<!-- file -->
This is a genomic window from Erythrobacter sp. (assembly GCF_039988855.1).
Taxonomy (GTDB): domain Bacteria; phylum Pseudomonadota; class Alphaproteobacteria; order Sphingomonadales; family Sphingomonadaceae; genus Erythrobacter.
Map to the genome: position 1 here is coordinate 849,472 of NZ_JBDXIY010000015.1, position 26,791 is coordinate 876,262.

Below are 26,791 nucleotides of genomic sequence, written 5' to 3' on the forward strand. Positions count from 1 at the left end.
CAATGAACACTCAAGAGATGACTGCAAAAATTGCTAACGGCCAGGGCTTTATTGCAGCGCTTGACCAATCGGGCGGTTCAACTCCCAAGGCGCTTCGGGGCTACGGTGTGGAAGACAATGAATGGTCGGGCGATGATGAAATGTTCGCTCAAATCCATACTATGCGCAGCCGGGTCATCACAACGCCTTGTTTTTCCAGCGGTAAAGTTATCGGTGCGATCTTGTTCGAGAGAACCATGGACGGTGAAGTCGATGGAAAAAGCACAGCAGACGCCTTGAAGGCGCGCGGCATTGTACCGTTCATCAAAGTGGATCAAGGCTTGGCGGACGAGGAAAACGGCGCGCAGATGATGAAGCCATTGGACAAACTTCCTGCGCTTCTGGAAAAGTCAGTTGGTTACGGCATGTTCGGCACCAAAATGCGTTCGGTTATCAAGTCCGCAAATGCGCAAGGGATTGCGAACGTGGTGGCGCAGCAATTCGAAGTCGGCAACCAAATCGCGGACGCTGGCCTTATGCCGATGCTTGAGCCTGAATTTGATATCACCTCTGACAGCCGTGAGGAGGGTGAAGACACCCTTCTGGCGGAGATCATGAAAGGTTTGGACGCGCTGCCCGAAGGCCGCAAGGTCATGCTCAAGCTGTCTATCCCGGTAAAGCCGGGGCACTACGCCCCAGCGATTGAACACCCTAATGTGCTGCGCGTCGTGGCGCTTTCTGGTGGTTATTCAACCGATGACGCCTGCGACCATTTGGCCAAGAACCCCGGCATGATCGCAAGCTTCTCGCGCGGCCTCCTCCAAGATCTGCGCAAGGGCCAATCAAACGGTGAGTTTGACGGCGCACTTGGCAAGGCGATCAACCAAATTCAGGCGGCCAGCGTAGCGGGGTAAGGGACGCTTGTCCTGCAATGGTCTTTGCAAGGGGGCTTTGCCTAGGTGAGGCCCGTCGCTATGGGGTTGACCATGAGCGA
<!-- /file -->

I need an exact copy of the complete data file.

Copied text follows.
This is a genomic window from Erythrobacter sp. (assembly GCF_039988855.1).
Taxonomy (GTDB): domain Bacteria; phylum Pseudomonadota; class Alphaproteobacteria; order Sphingomonadales; family Sphingomonadaceae; genus Erythrobacter.
Map to the genome: position 1 here is coordinate 849,472 of NZ_JBDXIY010000015.1, position 26,791 is coordinate 876,262.

Below are 26,791 nucleotides of genomic sequence, written 5' to 3' on the forward strand. Positions count from 1 at the left end.
CAATGAACACTCAAGAGATGACTGCAAAAATTGCTAACGGCCAGGGCTTTATTGCAGCGCTTGACCAATCGGGCGGTTCAACTCCCAAGGCGCTTCGGGGCTACGGTGTGGAAGACAATGAATGGTCGGGCGATGATGAAATGTTCGCTCAAATCCATACTATGCGCAGCCGGGTCATCACAACGCCTTGTTTTTCCAGCGGTAAAGTTATCGGTGCGATCTTGTTCGAGAGAACCATGGACGGTGAAGTCGATGGAAAAAGCACAGCAGACGCCTTGAAGGCGCGCGGCATTGTACCGTTCATCAAAGTGGATCAAGGCTTGGCGGACGAGGAAAACGGCGCGCAGATGATGAAGCCATTGGACAAACTTCCTGCGCTTCTGGAAAAGTCAGTTGGTTACGGCATGTTCGGCACCAAAATGCGTTCGGTTATCAAGTCCGCAAATGCGCAAGGGATTGCGAACGTGGTGGCGCAGCAATTCGAAGTCGGCAACCAAATCGCGGACGCTGGCCTTATGCCGATGCTTGAGCCTGAATTTGATATCACCTCTGACAGCCGTGAGGAGGGTGAAGACACCCTTCTGGCGGAGATCATGAAAGGTTTGGACGCGCTGCCCGAAGGCCGCAAGGTCATGCTCAAGCTGTCTATCCCGGTAAAGCCGGGGCACTACGCCCCAGCGATTGAACACCCTAATGTGCTGCGCGTCGTGGCGCTTTCTGGTGGTTATTCAACCGATGACGCCTGCGACCATTTGGCCAAGAACCCCGGCATGATCGCAAGCTTCTCGCGCGGCCTCCTCCAAGATCTGCGCAAGGGCCAATCAAACGGTGAGTTTGACGGCGCACTTGGCAAGGCGATCAACCAAATTCAGGCGGCCAGCGTAGCGGGGTAAGGGACGCTTGTCCTGCAATGGTCTTTGCAAGGGGGCTTTGCCTAGGTGAGGCCCGTCGCTATGGGGTTGACCATGAGCGA